Limping Along with Chronic Pain

Neuron Pattern

I want to thank the many of you who kindly offered support and sympathy in response to the recent newsletter about my problem with chronic pain. My case of lumbar spinal stenosis sometimes gives me an aching back but more commonly either weakens or sends a lot of sharp pain down my right leg. This time it happens to be an especially disabling pain that just won’t go away. I am hobbling about with the aid of a cane but find it hard to get much done or focus on anything for long. Even producing a weekly newsletter has proven to be difficult, and I have to suspend its publication for another couple of weeks.

I’m waiting now to discuss the results of an MRI with a neurologist and to find out if an operation might be necessary to relieve pressure on the nerve root. I wish I could speed up their process, but medical bureaucracy takes its own sweet time. If you’re interested, here’s a background piece on lumbar stenosis.

Fortunately, I continue to be free of problems with depression. In fact, I’m excited about starting a new writing venture into fiction. This will take me away from blogging about depression for a while but only because blogging has brought me so far in healing that I want to focus on what lies ahead rather than all that I have been through in the past.

I’ll talk more about this change when I have a bit less pain to deal with and can get back to a regular writing schedule. In the meantime, here are a couple of posts by Dick Sederquist about his experience with spinal stenosis, and about the day his post-surgery pain broke, as well as an inspiring piece by Dan Lukasik about resilience. These have been helpful to read in the past week.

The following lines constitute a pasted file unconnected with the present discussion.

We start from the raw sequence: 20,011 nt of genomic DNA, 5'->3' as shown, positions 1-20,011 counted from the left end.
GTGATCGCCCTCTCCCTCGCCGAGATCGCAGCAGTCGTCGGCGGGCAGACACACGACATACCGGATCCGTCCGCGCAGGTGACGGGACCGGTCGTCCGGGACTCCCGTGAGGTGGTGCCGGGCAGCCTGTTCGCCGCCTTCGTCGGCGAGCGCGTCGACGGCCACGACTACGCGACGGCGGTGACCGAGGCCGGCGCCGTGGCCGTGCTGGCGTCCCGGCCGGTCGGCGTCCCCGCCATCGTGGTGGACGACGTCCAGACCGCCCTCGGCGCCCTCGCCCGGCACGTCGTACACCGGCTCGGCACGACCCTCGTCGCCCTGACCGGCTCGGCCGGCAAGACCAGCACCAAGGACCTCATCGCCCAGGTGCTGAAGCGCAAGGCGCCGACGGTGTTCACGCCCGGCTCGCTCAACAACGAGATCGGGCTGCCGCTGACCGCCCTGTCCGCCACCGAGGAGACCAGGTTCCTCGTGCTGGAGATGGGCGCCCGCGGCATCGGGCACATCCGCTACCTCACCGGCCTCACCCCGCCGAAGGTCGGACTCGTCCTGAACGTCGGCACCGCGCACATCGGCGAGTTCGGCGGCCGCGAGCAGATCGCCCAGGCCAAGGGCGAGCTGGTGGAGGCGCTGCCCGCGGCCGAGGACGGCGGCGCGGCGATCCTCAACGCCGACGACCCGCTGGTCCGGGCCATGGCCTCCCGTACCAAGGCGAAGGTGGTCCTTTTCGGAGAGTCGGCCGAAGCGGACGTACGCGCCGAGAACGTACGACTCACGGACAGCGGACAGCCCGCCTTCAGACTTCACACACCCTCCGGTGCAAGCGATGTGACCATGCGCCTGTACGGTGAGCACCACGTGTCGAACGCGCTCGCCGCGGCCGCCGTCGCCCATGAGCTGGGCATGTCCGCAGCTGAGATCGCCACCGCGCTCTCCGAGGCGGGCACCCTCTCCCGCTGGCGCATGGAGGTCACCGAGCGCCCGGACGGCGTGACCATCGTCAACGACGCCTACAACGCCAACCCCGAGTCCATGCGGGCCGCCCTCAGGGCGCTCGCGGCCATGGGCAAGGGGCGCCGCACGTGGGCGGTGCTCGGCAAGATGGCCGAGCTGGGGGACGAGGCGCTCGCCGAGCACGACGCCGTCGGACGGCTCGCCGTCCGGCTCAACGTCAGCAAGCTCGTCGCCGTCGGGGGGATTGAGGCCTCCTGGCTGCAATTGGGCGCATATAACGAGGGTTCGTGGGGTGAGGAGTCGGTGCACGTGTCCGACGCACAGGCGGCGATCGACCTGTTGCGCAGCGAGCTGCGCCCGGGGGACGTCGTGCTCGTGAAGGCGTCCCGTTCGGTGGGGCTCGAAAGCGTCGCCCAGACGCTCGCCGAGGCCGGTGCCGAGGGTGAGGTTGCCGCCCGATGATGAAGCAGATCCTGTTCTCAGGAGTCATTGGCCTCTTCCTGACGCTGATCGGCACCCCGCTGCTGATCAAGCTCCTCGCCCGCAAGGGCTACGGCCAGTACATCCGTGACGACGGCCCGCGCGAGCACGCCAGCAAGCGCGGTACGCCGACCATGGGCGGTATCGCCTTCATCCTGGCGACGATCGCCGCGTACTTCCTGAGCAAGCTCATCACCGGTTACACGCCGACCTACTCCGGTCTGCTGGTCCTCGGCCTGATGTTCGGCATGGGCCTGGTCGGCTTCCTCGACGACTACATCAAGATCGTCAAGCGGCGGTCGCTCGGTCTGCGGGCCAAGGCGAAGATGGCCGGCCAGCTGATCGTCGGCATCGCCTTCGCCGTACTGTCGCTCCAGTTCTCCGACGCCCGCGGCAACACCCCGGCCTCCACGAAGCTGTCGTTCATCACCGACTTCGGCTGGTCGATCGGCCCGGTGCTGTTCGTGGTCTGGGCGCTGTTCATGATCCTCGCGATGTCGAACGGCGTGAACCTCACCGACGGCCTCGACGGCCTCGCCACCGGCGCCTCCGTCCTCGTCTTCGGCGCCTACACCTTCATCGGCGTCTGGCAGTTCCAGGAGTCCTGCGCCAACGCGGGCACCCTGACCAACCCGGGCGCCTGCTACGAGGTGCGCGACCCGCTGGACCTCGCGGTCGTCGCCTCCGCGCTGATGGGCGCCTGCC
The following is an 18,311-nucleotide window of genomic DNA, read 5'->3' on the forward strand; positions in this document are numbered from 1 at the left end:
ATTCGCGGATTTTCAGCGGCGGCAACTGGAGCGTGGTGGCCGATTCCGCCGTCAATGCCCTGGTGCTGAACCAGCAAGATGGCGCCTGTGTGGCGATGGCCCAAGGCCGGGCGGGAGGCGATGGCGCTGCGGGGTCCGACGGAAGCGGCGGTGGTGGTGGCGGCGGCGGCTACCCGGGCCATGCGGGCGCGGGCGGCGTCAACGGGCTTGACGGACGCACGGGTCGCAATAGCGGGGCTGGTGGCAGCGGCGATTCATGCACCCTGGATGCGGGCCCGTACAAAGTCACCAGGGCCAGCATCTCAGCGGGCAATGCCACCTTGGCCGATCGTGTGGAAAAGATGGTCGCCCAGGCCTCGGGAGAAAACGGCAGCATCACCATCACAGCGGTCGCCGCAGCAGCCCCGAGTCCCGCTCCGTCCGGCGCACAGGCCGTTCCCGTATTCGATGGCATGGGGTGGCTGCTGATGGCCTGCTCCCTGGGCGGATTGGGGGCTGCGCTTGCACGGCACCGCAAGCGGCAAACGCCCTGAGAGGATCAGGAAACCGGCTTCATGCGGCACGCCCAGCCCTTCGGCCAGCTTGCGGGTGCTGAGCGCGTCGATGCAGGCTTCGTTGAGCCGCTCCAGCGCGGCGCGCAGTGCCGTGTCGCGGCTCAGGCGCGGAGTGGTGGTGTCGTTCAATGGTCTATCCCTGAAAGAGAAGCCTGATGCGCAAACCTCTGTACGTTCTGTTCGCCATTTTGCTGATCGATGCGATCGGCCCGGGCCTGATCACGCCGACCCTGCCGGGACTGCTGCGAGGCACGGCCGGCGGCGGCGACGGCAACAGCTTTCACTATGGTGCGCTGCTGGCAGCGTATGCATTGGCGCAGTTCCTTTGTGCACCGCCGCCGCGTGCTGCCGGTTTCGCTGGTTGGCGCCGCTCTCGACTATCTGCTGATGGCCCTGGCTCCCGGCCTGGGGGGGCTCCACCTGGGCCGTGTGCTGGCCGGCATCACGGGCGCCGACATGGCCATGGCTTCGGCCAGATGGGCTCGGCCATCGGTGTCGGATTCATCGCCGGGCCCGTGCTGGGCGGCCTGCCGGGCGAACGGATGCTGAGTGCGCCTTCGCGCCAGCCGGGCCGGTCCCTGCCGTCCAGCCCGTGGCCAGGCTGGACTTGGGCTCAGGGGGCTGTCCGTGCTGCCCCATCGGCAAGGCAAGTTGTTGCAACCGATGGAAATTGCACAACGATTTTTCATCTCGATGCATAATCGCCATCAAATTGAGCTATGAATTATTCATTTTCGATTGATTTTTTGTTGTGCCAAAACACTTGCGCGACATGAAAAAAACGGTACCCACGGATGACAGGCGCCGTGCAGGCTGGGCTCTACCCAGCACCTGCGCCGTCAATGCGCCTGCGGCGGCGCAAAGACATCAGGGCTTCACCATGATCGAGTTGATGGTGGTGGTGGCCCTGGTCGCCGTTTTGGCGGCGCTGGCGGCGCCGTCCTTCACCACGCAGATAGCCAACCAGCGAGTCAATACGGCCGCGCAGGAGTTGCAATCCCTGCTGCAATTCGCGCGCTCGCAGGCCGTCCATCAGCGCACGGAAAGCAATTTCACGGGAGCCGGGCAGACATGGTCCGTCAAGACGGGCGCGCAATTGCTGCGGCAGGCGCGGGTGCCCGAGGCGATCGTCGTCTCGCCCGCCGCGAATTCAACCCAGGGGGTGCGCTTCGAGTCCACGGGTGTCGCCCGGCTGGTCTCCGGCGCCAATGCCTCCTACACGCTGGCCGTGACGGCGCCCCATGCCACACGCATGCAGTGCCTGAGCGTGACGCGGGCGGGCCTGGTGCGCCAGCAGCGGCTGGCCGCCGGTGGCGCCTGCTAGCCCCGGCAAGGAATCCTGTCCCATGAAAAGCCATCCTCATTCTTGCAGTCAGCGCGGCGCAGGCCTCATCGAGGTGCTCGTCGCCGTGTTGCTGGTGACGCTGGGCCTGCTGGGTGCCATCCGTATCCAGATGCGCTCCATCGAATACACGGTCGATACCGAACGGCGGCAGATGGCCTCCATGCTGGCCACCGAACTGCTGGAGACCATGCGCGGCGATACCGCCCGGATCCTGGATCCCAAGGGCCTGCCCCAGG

Thank you all for your support.

10 Responses to “Limping Along with Chronic Pain”

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  1. rekha says:

    Good post….Pain is an unpleasant conscious experience that emerges from the brain when the sum of all the available information suggests that you need to protect a particular part of your body. When a health illness or condition is chronic it means it is long-lasting. visit our site for good tertments for Back Pain, Diabetes, Fibromyalgia, Thyroid.

  2. JohnC says:

    Hi, many congratulations on your blog.
    Please can I suggest you try taking tylenol/paracetamol; it appears the brain centre that interprets physical pain also interprets psychological pain. I am finding this drug makes major reductions in my experienced symptoms.
    Best wishes
    John
    https://en.wikipedia.org/wiki/Paracetamol#Psychological_effects

  3. My wife ended up with sciatic pain. We have no idea how or why. But since I have been practicing holistic nursing in the hospital for more than a decade, we thought I should be able to find a way to end the pain.

    I found it.

    The nagging question that everyone asks me, how come doctors don’t know this.

    The answer is that there is no money in it. When those I treat are better, they never come back. I run into them on the street and they tell me how great they feel and stories of having their lives back but they never need me again.

    The first thing we did was to use the water cures protocol. http://www.watercures.org/end-back-pain-forever.html

    We also tried Bowen Works. It may sound weird but I used it to end my carpel tunnel pain and once to end my knee pain. It works. It is a bit expensive though. The water cure is basically free.